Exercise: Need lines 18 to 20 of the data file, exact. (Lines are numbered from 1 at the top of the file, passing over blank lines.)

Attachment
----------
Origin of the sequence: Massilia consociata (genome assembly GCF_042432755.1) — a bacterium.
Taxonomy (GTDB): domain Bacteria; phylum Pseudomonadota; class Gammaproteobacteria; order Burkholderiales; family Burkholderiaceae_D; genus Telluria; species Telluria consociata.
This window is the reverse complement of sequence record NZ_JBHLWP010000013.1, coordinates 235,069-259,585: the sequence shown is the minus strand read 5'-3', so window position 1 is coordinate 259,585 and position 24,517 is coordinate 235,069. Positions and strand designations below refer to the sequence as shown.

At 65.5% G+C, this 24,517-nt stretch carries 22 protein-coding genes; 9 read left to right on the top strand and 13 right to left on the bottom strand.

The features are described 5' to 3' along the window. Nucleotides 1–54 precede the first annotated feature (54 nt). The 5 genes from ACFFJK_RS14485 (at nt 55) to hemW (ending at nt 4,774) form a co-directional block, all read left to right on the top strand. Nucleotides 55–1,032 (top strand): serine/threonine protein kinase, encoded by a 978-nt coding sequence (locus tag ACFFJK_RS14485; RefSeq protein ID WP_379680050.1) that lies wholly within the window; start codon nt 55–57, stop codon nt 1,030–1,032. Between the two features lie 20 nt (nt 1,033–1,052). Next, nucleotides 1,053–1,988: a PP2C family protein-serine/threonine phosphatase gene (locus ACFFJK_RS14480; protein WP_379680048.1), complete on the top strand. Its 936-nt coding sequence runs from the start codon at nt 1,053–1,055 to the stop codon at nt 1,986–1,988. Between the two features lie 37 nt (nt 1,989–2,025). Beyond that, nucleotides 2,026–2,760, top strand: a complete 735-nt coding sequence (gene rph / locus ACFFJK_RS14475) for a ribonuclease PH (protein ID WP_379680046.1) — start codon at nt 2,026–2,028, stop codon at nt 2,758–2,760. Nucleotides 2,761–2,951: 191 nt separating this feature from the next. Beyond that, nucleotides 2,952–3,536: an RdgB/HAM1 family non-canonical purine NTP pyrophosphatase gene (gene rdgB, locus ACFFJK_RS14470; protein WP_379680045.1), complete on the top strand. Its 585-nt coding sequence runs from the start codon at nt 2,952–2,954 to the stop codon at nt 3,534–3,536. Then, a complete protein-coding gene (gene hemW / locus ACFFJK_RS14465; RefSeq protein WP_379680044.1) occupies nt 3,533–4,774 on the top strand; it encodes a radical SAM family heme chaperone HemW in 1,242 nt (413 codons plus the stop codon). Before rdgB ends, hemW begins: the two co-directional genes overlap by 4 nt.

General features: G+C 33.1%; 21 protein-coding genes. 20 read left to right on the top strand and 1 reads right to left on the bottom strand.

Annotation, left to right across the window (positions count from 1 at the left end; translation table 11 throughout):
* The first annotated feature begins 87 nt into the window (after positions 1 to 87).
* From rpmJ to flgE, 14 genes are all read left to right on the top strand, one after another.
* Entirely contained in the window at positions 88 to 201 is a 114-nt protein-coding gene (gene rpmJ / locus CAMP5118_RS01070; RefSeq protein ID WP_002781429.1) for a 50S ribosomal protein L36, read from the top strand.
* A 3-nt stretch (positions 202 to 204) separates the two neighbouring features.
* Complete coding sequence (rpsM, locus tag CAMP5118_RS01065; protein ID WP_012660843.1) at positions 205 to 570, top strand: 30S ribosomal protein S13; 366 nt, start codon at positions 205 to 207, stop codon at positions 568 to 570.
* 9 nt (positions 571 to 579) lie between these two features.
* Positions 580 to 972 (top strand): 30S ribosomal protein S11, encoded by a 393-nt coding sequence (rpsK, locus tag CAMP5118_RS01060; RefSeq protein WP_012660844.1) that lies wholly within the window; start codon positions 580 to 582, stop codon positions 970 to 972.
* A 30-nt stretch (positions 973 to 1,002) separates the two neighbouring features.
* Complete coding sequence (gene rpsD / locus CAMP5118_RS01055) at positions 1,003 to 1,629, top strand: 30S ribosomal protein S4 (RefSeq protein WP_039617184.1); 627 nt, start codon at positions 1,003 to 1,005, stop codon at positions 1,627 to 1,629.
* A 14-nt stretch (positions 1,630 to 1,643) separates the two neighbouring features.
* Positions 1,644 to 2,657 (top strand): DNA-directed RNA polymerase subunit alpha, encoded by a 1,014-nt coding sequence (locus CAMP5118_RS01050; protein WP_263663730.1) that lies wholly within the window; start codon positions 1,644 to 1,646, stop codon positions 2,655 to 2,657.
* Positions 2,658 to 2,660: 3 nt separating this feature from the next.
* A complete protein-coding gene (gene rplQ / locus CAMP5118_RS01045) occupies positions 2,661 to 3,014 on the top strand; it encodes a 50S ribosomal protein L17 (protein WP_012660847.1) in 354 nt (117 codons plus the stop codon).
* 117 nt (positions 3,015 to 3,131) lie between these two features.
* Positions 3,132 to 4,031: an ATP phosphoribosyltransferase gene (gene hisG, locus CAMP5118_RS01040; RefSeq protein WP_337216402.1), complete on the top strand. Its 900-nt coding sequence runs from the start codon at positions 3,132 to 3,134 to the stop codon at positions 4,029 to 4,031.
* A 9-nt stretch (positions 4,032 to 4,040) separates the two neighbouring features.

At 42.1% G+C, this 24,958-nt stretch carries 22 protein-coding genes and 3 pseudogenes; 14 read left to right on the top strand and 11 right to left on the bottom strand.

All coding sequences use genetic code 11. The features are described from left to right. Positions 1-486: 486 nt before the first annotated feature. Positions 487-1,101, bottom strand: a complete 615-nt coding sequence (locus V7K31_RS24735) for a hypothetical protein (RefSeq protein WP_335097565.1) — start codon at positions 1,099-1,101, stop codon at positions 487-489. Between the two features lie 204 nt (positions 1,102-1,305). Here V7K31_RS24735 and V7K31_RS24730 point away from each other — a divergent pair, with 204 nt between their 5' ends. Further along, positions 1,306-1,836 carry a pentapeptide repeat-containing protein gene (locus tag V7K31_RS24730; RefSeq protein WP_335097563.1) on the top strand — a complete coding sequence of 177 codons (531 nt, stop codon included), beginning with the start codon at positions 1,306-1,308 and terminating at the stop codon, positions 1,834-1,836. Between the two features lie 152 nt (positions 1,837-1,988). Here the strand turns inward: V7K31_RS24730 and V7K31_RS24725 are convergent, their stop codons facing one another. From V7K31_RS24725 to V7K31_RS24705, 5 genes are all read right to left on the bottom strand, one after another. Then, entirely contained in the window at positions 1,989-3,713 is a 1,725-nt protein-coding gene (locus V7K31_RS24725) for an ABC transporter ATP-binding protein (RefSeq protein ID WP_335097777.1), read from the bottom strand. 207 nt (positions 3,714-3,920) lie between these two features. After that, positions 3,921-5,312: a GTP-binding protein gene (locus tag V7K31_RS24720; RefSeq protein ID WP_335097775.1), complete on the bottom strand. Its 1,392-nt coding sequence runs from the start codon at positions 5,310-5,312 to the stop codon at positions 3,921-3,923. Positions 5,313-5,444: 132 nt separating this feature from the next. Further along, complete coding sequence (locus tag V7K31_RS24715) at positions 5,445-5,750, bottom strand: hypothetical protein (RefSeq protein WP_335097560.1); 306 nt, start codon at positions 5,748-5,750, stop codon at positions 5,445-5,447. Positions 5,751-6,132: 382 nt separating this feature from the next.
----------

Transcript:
* Positions 1,644 to 2,657 (top strand): DNA-directed RNA polymerase subunit alpha, encoded by a 1,014-nt coding sequence (locus CAMP5118_RS01050; protein WP_263663730.1) that lies wholly within the window; start codon positions 1,644 to 1,646, stop codon positions 2,655 to 2,657.
* Positions 2,658 to 2,660: 3 nt separating this feature from the next.
* A complete protein-coding gene (gene rplQ / locus CAMP5118_RS01045) occupies positions 2,661 to 3,014 on the top strand; it encodes a 50S ribosomal protein L17 (protein WP_012660847.1) in 354 nt (117 codons plus the stop codon).